Lavender sachets are little bags of fragrant heaven so it's no wonder making them is an age-old tradition. Lavender is calming as well as invigorating and once you know how to dry lavender for sachets the results offer so many benefits to your home and well-being.
Once you’ve mastered the art of how to grow lavender, your pots and borders will flourish with colour, fragrance and wildlife. So, why not bring some of that invigorating aroma into your home by harvesting and drying garden lavender yourself?
Learn how to propagate lavender in your garden and you’ll have a constant seasonal lavender source to harvest in order to make lavender sachets for your home or as well as gifts for family and friends.
Tucked in drawers, laid in linen cupboards or hung in wardrobes, little lavender sachets are packed with organic power and will ward off bugs, absorb moisture, and radiate aroma.
The scent of lavender has benefits to our health too. 'It is important to ensure that your routine is as relaxing as can be to reduce stress before you go to bed. Calming scents such as lavender can help to further reduce anxiety and is a great addition to an evening routine, helping to provide you with a more tranquil sleep,' says Silentnight sleep expert, Sally Bonser.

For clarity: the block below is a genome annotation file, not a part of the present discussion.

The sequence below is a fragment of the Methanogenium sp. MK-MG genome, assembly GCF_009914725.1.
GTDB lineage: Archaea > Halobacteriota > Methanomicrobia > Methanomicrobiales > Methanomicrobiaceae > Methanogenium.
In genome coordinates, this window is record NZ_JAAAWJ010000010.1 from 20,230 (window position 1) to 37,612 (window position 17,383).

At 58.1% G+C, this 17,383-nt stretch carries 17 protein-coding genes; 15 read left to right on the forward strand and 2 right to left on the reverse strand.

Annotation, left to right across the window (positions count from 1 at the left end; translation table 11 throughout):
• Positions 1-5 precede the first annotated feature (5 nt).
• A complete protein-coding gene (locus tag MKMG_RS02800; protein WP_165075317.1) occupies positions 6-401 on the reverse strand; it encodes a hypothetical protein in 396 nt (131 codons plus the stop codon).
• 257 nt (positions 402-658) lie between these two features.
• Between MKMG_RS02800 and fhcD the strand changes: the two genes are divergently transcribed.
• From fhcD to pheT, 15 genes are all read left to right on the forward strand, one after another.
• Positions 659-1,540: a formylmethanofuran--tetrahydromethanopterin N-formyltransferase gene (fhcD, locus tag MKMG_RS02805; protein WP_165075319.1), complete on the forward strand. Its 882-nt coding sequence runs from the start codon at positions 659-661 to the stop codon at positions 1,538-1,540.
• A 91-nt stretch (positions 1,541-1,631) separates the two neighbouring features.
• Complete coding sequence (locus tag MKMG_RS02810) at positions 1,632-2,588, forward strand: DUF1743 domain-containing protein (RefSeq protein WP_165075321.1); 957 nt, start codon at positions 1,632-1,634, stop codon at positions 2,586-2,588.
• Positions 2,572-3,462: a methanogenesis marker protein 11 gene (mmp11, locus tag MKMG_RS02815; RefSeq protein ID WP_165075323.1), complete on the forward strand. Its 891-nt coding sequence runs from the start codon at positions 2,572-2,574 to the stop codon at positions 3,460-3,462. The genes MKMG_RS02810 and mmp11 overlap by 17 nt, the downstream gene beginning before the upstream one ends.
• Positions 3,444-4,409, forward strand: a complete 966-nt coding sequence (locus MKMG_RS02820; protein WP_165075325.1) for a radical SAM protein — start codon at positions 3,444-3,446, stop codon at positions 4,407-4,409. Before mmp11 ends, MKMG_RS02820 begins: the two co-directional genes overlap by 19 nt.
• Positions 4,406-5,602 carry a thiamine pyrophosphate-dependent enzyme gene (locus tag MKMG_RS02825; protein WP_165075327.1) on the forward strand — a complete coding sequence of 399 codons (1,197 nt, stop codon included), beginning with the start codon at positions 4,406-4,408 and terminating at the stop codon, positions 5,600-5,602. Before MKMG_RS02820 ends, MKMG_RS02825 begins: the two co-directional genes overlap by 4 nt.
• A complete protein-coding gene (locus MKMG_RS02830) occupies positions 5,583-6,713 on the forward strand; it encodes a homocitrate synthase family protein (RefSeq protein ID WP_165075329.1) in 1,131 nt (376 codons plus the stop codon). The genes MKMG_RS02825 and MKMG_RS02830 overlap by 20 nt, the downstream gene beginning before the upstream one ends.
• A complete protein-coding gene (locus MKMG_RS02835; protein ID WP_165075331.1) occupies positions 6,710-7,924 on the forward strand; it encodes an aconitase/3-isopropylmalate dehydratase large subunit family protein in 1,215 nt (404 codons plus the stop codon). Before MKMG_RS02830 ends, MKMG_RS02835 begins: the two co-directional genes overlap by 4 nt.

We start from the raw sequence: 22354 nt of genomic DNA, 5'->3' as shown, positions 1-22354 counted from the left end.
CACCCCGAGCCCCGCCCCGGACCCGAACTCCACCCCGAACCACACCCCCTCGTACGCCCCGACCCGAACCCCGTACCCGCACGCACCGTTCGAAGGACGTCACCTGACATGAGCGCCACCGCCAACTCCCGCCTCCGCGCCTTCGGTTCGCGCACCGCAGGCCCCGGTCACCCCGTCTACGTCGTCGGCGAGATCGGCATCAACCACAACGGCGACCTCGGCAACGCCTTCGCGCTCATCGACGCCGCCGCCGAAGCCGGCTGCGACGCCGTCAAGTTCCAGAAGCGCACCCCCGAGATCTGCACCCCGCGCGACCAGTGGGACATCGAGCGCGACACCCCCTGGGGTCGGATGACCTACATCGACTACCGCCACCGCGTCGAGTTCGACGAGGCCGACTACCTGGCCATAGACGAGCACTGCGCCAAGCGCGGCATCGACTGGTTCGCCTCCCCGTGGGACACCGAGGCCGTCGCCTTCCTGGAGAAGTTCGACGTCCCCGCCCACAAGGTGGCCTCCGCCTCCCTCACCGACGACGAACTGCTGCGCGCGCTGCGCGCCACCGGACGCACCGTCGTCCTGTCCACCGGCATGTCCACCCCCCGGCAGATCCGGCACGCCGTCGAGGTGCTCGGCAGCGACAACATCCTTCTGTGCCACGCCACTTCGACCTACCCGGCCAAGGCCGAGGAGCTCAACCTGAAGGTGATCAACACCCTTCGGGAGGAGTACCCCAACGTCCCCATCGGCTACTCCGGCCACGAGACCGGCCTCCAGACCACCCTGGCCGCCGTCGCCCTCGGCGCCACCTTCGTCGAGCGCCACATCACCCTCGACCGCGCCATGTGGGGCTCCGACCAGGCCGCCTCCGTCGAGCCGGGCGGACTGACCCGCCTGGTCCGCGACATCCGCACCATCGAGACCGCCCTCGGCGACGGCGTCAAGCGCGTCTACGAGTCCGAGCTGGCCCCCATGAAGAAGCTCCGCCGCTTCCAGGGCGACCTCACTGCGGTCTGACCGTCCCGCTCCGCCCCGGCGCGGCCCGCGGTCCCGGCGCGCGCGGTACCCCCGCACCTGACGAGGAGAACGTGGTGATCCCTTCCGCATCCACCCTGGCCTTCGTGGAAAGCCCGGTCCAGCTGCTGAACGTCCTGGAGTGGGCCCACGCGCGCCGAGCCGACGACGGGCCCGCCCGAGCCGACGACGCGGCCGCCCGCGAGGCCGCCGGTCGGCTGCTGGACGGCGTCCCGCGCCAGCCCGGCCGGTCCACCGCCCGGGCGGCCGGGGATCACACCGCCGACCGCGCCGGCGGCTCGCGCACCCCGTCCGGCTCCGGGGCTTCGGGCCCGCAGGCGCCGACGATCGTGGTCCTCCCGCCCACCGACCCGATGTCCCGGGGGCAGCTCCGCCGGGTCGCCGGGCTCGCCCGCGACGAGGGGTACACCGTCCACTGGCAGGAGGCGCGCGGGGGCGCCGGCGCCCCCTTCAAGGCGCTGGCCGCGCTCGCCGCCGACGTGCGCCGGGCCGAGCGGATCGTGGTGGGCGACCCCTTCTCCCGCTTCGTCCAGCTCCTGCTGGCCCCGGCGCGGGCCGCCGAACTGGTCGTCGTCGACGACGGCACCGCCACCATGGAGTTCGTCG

How to dry lavender for sachets
Knowing how to dry lavender for sachets properly will make a huge difference to a lavender bag's quality and longevity.
What you will need
- Fresh growing lavender in mid-bloom
- Sickle, snips or scissors , we love the Gardena HerbCut ones available on Amazon
- A basket or wide-topped container for collecting cut stems
- Rubber bands or string to tie a bundle
- An empty wall or space to hand or suspend drying lavender.
- Paper clips for hanging dried lavender
- A large paper bag or container to catch and store dried lavender buds
How to harvest lavender
Look for lavender buds that haven’t fully opened as these will still contain plenty of natural essential oils and that’s what smells so lovely.